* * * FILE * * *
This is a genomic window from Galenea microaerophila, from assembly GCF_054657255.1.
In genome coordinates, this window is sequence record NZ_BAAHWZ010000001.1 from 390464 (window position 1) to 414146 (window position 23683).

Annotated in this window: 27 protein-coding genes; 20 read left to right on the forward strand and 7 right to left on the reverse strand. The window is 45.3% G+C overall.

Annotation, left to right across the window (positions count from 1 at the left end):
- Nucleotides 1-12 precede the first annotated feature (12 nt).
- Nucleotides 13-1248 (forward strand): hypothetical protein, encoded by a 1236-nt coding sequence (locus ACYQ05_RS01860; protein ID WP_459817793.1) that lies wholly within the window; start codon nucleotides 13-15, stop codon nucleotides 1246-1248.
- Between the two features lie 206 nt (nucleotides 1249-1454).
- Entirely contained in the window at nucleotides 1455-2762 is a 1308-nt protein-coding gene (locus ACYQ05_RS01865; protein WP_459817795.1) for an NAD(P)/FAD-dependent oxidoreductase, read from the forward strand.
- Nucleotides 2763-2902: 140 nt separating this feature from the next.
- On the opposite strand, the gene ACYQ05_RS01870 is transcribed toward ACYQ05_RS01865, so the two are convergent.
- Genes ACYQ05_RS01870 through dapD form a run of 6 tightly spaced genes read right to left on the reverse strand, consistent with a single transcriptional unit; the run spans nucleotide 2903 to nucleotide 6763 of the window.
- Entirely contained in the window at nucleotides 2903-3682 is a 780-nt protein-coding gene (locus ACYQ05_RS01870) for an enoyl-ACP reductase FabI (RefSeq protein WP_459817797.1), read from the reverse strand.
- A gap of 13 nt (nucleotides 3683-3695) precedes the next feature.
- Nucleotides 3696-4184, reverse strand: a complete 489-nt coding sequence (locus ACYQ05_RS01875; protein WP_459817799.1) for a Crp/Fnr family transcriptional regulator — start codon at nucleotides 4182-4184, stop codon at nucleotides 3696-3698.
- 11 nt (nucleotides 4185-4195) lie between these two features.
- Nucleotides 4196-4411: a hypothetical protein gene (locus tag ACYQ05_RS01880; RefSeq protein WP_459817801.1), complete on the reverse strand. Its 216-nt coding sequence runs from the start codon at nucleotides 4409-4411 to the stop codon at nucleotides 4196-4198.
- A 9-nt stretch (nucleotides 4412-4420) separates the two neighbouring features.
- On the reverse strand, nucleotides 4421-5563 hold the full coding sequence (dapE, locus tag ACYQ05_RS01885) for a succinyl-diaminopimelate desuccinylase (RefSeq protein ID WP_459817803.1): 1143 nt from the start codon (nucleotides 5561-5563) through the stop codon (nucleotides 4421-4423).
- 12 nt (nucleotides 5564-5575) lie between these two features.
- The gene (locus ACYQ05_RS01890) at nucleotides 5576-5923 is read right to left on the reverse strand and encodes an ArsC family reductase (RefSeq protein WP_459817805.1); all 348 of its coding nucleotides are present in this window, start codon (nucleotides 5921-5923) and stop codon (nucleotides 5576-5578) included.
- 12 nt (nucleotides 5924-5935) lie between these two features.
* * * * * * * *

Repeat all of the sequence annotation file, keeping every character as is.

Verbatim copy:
This is a genomic window from Galenea microaerophila, from assembly GCF_054657255.1.
In genome coordinates, this window is sequence record NZ_BAAHWZ010000001.1 from 390464 (window position 1) to 414146 (window position 23683).

Annotated in this window: 27 protein-coding genes; 20 read left to right on the forward strand and 7 right to left on the reverse strand. The window is 45.3% G+C overall.

Annotation, left to right across the window (positions count from 1 at the left end):
- Nucleotides 1-12 precede the first annotated feature (12 nt).
- Nucleotides 13-1248 (forward strand): hypothetical protein, encoded by a 1236-nt coding sequence (locus ACYQ05_RS01860; protein ID WP_459817793.1) that lies wholly within the window; start codon nucleotides 13-15, stop codon nucleotides 1246-1248.
- Between the two features lie 206 nt (nucleotides 1249-1454).
- Entirely contained in the window at nucleotides 1455-2762 is a 1308-nt protein-coding gene (locus ACYQ05_RS01865; protein WP_459817795.1) for an NAD(P)/FAD-dependent oxidoreductase, read from the forward strand.
- Nucleotides 2763-2902: 140 nt separating this feature from the next.
- On the opposite strand, the gene ACYQ05_RS01870 is transcribed toward ACYQ05_RS01865, so the two are convergent.
- Genes ACYQ05_RS01870 through dapD form a run of 6 tightly spaced genes read right to left on the reverse strand, consistent with a single transcriptional unit; the run spans nucleotide 2903 to nucleotide 6763 of the window.
- Entirely contained in the window at nucleotides 2903-3682 is a 780-nt protein-coding gene (locus ACYQ05_RS01870) for an enoyl-ACP reductase FabI (RefSeq protein WP_459817797.1), read from the reverse strand.
- A gap of 13 nt (nucleotides 3683-3695) precedes the next feature.
- Nucleotides 3696-4184, reverse strand: a complete 489-nt coding sequence (locus ACYQ05_RS01875; protein WP_459817799.1) for a Crp/Fnr family transcriptional regulator — start codon at nucleotides 4182-4184, stop codon at nucleotides 3696-3698.
- 11 nt (nucleotides 4185-4195) lie between these two features.
- Nucleotides 4196-4411: a hypothetical protein gene (locus tag ACYQ05_RS01880; RefSeq protein WP_459817801.1), complete on the reverse strand. Its 216-nt coding sequence runs from the start codon at nucleotides 4409-4411 to the stop codon at nucleotides 4196-4198.
- A 9-nt stretch (nucleotides 4412-4420) separates the two neighbouring features.
- On the reverse strand, nucleotides 4421-5563 hold the full coding sequence (dapE, locus tag ACYQ05_RS01885) for a succinyl-diaminopimelate desuccinylase (RefSeq protein ID WP_459817803.1): 1143 nt from the start codon (nucleotides 5561-5563) through the stop codon (nucleotides 4421-4423).
- 12 nt (nucleotides 5564-5575) lie between these two features.
- The gene (locus ACYQ05_RS01890) at nucleotides 5576-5923 is read right to left on the reverse strand and encodes an ArsC family reductase (RefSeq protein WP_459817805.1); all 348 of its coding nucleotides are present in this window, start codon (nucleotides 5921-5923) and stop codon (nucleotides 5576-5578) included.
- 12 nt (nucleotides 5924-5935) lie between these two features.